Congestion-based parking?The Wall Street Journal had an interesting article recently on "The Parking Fix" (seven-day free link, subscriber permalink), including a concept I hadn't seen before: congestion-based parking, i.e. parking rates change dynamically with demand to keep up turnover and insure spaces are available. Excerpts:
I think one of the unappreciated features of Houston is the abundant free parking. I know it's not always attractive looking, but from my limited experiences in Boston, NYC, DC, Chicago, and San Francisco, it really sucks to have to contemplate before every car trip:
As anyone who has ever circled the block for a marginally better spot knows, parking is an American obsession. It occasionally boils over into rage, or worse. Since the parking meter was first introduced 70 years ago, in Oklahoma City, the field has been dominated by two simple maxims: Cities can never have too much parking, and it can never be cheap enough.Now a small but vocal band of economists, city planners and entrepreneurs is shaking that up, promoting ideas like free-market pricing at meters and letting developers, rather than the cities, dictate the supply of off-street parking. Seattle is doing away with free street parking in a neighborhood just north of downtown. London has meters that go as high as $10 an hour, while San Francisco has been trying out a system that monitors usage in real time, allowing the city to price spots to match demand. (A recent tally there showed that one meter near AT&T Park brings in around $4,500 a year, while another meter about a mile away takes in less than $10.)...
Economists have long made the case that the solution to the parking crunch many cities face lies not in more free or cheap parking but in higher prices. The idea is that higher prices result in a greater churn -- and get more people on buses and subways -- which leads to more open spaces. But this notion has often run up against city planners and retailers arguing that cheap and plentiful parking results in more commerce and, thus, higher sales taxes and a vibrant economy.
Mr. Shoup has popularized what might be called the "85% rule": Cities, he says, should charge whatever rates lead to about 85% of the spots being filled up at any given time, moving rates up or down as demand fluctuates.
The new market-based approach to parking isn't being rolled out everywhere. Many towns and cities still have lower-density development, and parking in those places is likely to remain free until there's a shortage. Also, the most dramatic parking changes are largely confined to commercial areas -- in residential neighborhoods, parking continues to be mostly free and unrestricted.
But the idea has plenty of detractors, starting with those who say the price increases fall disproportionately on people for whom they are a hardship. Also, many market-based plans eliminate minimum parking requirements for developers, which critics say gives developers a profit boost and creates a parking crunch down the line. And, some merchants remain convinced that free or subsidized parking is a necessary ingredient to a thriving shopping district. And, of course, people at any income level rarely welcome paying for something they're used to getting for nothing.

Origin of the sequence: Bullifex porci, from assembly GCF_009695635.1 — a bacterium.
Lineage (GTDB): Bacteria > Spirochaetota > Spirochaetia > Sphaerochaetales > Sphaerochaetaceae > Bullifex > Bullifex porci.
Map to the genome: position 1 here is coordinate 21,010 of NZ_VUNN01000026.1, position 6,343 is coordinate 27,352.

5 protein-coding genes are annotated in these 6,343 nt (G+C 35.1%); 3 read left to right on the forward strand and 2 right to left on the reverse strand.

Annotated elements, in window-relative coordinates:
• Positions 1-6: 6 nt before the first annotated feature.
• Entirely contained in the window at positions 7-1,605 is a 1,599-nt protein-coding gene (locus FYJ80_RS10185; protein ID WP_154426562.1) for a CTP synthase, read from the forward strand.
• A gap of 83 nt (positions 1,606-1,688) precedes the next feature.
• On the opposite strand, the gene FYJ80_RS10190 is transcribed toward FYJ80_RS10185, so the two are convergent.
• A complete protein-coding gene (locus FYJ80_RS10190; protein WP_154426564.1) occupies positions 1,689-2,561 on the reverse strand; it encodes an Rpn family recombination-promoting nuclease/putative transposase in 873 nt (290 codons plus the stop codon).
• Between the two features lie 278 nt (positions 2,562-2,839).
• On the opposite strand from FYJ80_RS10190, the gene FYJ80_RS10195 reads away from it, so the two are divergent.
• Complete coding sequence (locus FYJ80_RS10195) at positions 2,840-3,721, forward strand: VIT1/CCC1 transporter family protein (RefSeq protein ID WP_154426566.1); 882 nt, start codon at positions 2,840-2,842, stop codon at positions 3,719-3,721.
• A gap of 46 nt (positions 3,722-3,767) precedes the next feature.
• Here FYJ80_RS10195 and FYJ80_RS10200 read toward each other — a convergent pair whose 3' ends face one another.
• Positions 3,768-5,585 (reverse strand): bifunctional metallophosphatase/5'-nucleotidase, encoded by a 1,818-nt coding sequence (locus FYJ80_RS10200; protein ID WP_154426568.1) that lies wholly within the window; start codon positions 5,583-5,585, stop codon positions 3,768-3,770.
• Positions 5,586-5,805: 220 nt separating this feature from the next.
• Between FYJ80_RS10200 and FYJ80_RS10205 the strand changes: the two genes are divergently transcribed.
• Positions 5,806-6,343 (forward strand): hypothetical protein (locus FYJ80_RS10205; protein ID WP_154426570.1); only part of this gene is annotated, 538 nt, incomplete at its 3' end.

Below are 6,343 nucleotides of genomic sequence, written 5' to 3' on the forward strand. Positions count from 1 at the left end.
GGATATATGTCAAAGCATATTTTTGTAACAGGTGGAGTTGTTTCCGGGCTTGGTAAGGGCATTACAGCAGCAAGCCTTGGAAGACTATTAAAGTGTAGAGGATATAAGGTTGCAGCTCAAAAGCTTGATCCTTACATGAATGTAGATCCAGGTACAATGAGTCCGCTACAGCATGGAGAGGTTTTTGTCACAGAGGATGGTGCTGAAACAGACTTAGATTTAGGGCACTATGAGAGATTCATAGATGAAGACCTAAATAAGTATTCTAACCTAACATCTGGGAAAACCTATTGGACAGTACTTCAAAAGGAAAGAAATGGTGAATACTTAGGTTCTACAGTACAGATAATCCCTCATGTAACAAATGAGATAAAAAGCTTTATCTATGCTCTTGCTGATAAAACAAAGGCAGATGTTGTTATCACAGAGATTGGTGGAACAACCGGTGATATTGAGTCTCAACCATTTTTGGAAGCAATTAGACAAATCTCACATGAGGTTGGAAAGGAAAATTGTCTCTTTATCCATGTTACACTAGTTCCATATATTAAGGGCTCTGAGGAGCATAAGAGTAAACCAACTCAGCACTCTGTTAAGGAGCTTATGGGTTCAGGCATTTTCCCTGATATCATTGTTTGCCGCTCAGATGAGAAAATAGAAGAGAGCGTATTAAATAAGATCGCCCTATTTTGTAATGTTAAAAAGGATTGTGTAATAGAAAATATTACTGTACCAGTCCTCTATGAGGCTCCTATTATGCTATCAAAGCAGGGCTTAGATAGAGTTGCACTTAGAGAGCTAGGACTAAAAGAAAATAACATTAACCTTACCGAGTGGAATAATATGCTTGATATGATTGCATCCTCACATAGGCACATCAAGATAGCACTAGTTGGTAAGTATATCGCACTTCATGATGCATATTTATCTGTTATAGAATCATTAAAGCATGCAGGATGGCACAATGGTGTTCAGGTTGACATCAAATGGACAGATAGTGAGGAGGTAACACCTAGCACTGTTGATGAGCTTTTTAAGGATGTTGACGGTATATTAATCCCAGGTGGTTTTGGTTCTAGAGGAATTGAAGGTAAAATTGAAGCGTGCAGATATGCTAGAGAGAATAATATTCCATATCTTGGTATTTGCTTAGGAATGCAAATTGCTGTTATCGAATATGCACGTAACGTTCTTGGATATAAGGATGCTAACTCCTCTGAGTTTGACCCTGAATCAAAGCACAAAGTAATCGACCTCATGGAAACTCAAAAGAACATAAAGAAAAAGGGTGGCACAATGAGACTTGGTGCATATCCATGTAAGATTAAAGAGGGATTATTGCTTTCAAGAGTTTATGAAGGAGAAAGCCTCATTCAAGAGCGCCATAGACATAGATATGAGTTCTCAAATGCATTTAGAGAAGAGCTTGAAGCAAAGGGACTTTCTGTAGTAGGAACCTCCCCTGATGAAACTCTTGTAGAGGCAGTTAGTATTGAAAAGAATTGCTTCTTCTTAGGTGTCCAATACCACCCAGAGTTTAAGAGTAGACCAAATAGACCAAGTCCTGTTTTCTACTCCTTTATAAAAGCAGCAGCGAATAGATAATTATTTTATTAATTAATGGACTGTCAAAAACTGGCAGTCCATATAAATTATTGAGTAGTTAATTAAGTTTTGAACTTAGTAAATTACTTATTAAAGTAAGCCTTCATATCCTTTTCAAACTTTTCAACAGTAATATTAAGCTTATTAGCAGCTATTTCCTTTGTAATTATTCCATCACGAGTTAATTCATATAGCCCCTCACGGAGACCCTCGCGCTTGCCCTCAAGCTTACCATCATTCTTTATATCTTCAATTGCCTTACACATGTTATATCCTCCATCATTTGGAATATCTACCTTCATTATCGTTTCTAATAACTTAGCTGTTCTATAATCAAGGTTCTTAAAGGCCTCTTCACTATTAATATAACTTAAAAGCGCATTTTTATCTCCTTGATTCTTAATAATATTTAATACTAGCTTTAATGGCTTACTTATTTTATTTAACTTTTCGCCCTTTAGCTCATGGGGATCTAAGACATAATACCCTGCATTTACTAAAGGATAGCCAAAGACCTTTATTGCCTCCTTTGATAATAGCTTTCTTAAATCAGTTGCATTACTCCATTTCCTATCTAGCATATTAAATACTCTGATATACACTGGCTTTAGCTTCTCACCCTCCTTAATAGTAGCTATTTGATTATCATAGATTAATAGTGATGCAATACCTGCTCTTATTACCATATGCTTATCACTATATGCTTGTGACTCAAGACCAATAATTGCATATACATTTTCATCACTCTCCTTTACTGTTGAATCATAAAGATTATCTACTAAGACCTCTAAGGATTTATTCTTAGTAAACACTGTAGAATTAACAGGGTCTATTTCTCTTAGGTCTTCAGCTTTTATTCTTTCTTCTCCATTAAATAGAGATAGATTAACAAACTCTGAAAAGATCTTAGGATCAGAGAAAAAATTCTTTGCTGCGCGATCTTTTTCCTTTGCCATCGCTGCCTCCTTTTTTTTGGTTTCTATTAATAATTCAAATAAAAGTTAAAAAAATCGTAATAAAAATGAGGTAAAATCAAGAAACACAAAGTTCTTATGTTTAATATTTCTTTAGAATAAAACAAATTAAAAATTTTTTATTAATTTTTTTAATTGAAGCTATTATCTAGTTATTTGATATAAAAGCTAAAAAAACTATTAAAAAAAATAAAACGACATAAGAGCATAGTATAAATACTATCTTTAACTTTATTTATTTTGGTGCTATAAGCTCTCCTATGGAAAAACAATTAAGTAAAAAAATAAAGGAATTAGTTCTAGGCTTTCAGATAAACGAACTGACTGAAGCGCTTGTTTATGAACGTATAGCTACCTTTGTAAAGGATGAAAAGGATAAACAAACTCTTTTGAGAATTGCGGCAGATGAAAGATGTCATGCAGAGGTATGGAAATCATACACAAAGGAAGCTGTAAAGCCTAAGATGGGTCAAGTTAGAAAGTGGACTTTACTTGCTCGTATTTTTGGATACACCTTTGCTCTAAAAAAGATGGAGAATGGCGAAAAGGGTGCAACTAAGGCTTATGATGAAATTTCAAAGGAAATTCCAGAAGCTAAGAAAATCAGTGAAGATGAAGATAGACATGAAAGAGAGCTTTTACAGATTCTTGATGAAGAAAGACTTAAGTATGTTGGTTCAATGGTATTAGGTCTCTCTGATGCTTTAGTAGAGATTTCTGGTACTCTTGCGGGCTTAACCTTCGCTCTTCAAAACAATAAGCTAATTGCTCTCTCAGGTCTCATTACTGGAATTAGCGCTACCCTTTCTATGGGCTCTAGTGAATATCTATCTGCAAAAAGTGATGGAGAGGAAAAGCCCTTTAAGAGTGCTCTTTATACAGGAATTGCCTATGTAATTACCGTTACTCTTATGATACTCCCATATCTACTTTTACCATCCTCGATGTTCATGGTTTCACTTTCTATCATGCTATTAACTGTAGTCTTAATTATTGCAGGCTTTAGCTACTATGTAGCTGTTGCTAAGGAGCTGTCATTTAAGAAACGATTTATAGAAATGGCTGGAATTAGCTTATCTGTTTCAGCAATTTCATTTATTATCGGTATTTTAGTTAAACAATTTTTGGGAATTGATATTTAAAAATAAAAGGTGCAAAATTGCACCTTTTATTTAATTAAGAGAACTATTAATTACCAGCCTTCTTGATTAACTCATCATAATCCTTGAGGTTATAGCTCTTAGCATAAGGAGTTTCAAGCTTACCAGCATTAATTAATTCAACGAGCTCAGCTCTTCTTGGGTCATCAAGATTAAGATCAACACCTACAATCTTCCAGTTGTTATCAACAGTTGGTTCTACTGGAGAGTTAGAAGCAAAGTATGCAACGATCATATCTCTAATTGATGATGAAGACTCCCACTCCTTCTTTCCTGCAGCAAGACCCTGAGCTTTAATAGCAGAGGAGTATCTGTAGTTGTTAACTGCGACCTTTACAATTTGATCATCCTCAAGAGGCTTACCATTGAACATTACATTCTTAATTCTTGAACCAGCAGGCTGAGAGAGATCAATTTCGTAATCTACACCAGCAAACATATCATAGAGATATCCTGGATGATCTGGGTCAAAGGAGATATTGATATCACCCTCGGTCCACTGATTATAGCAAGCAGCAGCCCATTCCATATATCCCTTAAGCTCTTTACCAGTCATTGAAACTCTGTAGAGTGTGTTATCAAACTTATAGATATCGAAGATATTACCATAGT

San Francisco, perhaps more than any other city, shows how radically some cities are rethinking their parking. The city is one of the toughest places to find a meter spot in all of America, and there have been a spate of attacks by angry drivers, against parking enforcement officers. One block near the popular Fisherman's Wharf has average stays of four hours -- even though there's a two-hour time limit -- and some spots are filled for days at a time.
Recently, the city hired a company to lay hundreds of 4-inch-by-4-inch sensors along the streets in some areas. The sensors, which resemble reflectors, have recorded some 250,000 "parking events" across 200 parking spots. City planners can now tell you which spots are occupied the longest and how traffic flow affects parking supplies.
If the sensors get a wider rollout, the city has floated a number of ideas. When there's a Giants baseball game at AT&T Park, the city could temporarily charge about the same as private lots near the stadium. The ground sensors are also connected to the Internet wirelessly, which creates the possibility that parking enforcement officers equipped with PDAs could get real-time information on parking violations beamed to them. It also means consumers could get information on which parking spots are open.
About a month ago, the city also installed new kiosks that take credit cards as well as quarters, and boosted prices from a flat rate of $2 per hour to a four-hour rolling rate that starts at $3 and rises to $5, for a total of $15 for four hours. That's more than the day rate at many privately owned parking garages in the area. "We're pricing to match demand," says Tod Dykstra, chief executive of Streetline Networks, which installed the sensors.
- Will I be able to find parking anywhere near my destination?
- After how much searching and at what cost?
- And will I be able to find street parking anywhere near my home when I return?
- Is this trip really important enough to give up my primo street space near home? Maybe I should just order-in and watch a DVD?...
Update: after reading some comments, just to be clear, I think congestion-priced parking is a great idea, I'm just glad Houston doesn't have the same parking hassles as a lot of cities.